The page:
Plan at least a half to full day in the Vatican City, taking in the museums, St. Peter’s Basilica and Square, and of course the Sistine Chapel.
Keep up your energy by sampling supplì, a popular street treat that consists of a fried rice ball stuffed with cheese, meat, and sauce. For something sweet, you have to try a maritozzo, a bread roll filled with whipped cream…need I say more.
Splurge and set yourself up in the Centro Storico which may be pricey but will put you in a prime location that is close to most of the attractions you will want to see. This will save you a lot of time and hassle.
Photo credit: Giuseppe Milo (CC BY 2.0) via Flickr
Florence: Nights 4-7
Start day 4 with a roughly two-hour train ride to Florence.
Seeing a 5m tall marble statue of a man that is both extremely physically fit and very nude is reason enough to visit Florence (Michelangelo’s masterpiece statue of David) though the city is also known for its stunning architecture with the Florence Cathedral, or Santa Maria del Fiore, reigning supreme over the city.
The city also offers more than enough world-class museums alone to keep you busy for three days, including the Uffizi Gallery, Galleria dell’Accademia, and Bargello.
Rent a Vespa, overdose on gelato, and skip lunch to save room for a giant steak Florentine for dinner. Don’t miss taking in a sunset at Piazzale Michelangelo, shopping for leather goods and souvenirs in San Lorenzo, and relaxing in Boboli Gardens.
Set yourself up in the historical centre for four nights to be within easy walking distance of everything. 4 days in Florence will allow you to take a day trip through the countryside of Tuscany, experience the Chianti wine region, and take a trip to Pisa with its iconic Leaning Tower.
Photo credit: –sinava– (CC BY 2.0) via Flickr
Cinque Terre: Nights 8-9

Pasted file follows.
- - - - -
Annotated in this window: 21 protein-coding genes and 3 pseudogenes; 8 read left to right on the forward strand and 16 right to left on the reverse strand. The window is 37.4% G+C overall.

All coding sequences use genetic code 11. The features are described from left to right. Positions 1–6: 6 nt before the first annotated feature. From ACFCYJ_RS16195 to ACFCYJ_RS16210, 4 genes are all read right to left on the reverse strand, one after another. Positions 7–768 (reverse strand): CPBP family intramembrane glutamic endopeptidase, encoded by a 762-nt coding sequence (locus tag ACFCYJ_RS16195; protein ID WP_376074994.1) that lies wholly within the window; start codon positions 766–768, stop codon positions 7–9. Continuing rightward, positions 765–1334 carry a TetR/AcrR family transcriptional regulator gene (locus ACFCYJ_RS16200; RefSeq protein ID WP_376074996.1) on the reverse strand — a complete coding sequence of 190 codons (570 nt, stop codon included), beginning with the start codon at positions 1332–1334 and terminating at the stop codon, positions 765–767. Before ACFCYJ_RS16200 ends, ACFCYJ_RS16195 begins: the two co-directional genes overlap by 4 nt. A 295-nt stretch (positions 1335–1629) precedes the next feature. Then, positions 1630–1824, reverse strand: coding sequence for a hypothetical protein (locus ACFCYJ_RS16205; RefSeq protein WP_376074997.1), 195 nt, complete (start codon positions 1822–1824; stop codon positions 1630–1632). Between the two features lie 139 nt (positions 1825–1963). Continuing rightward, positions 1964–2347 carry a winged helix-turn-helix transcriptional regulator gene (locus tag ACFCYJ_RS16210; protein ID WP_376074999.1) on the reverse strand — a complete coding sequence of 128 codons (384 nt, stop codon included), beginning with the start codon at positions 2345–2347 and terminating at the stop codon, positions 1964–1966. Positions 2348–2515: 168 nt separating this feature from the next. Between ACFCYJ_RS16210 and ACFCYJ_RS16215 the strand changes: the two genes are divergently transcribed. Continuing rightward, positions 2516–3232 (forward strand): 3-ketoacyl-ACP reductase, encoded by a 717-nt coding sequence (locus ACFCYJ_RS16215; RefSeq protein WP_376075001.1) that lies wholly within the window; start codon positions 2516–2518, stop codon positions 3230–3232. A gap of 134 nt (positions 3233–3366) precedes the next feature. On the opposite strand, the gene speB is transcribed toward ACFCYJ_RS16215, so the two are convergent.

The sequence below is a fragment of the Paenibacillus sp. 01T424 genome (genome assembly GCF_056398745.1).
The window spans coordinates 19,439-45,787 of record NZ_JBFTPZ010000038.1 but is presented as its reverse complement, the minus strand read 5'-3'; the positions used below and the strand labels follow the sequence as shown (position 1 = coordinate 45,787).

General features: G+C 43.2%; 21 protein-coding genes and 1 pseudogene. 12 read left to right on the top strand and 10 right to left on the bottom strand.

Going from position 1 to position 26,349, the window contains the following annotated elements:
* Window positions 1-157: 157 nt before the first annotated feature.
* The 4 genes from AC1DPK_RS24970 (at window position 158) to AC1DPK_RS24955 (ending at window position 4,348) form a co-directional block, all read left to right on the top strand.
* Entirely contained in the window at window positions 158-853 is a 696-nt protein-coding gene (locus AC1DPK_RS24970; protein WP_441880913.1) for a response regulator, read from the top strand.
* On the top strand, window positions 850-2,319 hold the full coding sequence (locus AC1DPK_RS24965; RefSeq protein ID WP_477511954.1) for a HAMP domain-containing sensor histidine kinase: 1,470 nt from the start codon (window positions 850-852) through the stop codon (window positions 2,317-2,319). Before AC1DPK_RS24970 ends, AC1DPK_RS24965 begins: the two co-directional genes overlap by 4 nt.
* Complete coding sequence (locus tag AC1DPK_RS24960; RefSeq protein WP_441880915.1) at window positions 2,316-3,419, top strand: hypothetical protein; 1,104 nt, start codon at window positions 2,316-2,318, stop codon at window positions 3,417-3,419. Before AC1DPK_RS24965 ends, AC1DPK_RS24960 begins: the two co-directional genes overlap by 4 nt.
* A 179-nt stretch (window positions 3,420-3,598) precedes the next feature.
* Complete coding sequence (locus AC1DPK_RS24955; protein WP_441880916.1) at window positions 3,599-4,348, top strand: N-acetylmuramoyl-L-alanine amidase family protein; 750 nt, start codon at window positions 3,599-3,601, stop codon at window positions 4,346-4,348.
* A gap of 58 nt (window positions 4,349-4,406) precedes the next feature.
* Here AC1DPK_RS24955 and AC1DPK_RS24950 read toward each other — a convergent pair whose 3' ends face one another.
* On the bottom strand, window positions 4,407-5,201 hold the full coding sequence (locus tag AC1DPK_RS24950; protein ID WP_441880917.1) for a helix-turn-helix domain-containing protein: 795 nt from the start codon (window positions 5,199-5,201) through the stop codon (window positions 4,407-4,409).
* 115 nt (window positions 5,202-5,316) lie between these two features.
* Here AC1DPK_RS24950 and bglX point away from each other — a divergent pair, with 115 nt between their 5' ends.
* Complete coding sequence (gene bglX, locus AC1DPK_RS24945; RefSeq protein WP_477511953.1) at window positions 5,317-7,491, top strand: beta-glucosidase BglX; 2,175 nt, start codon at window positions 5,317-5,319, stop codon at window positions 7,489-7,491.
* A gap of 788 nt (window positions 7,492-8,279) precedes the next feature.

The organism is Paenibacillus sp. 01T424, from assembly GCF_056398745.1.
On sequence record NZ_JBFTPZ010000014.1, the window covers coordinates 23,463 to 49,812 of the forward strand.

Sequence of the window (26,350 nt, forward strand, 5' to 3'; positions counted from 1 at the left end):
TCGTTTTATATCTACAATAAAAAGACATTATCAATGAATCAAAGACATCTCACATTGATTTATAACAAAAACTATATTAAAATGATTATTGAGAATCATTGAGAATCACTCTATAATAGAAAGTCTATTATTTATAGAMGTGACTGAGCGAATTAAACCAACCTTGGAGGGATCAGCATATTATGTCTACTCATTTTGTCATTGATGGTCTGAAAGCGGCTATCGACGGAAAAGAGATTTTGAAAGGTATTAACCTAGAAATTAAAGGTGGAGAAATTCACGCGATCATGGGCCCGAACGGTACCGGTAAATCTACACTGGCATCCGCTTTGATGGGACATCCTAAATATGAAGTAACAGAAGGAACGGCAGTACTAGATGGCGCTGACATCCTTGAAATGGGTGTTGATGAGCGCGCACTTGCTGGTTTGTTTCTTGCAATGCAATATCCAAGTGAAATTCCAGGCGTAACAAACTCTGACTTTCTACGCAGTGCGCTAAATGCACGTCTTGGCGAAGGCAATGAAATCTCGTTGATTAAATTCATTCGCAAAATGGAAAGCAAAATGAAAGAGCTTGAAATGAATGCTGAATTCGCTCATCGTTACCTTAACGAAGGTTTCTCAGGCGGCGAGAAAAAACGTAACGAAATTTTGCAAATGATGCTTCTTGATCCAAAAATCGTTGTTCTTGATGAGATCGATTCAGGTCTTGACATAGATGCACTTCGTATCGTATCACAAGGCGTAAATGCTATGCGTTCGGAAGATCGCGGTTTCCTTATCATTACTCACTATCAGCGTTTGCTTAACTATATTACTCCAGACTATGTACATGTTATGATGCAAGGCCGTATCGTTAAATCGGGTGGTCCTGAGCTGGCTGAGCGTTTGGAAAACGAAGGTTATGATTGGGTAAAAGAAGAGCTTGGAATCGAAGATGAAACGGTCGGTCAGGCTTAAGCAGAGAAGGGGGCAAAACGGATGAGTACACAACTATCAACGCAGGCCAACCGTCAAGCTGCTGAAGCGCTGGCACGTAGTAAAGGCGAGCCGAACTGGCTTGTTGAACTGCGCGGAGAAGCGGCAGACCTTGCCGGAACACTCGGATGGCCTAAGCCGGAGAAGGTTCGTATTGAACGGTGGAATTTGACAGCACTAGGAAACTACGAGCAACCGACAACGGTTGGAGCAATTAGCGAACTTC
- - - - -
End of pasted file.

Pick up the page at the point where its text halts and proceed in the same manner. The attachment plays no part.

Day 8 will see you boarding a 3-hour train to the five small coastal villages that make up the Cinque Terre. The region is a nice change of scenery, offering beautiful views of the sea along with lovely colourful houses.
It doesn’t really matter which village you decide to set yourself up in for two nights since short trains rides link all the villages and you can actually quite easily hike between villages as well.
Hiking between the five villages can be done by way of the scenic Sentiero Azzurro, or Blue Trail. The trail connects all five villages, and allows you to break up your hike into sections. Note that some sections are currently closed so you may have to make a few detours.
Pro tip: Plan on around 6 hours to walk the entire route. If you aren’t up to hiking or have mobility issues, I recommend taking a half day boat tour in-between the villages.
As far as the villages go, Manarola is the one you have most likely seen photos of while Monterosso al Mare offers beach access. Vernazza is the most picturesque of the five villages while Riomaggiore is the quickest and easiest village to reach from Florence.
Corniglia is set high upon a cliff and requires a bit of an uphill climb unlike the other villages. This can make it difficult for those carrying a lot of luggage.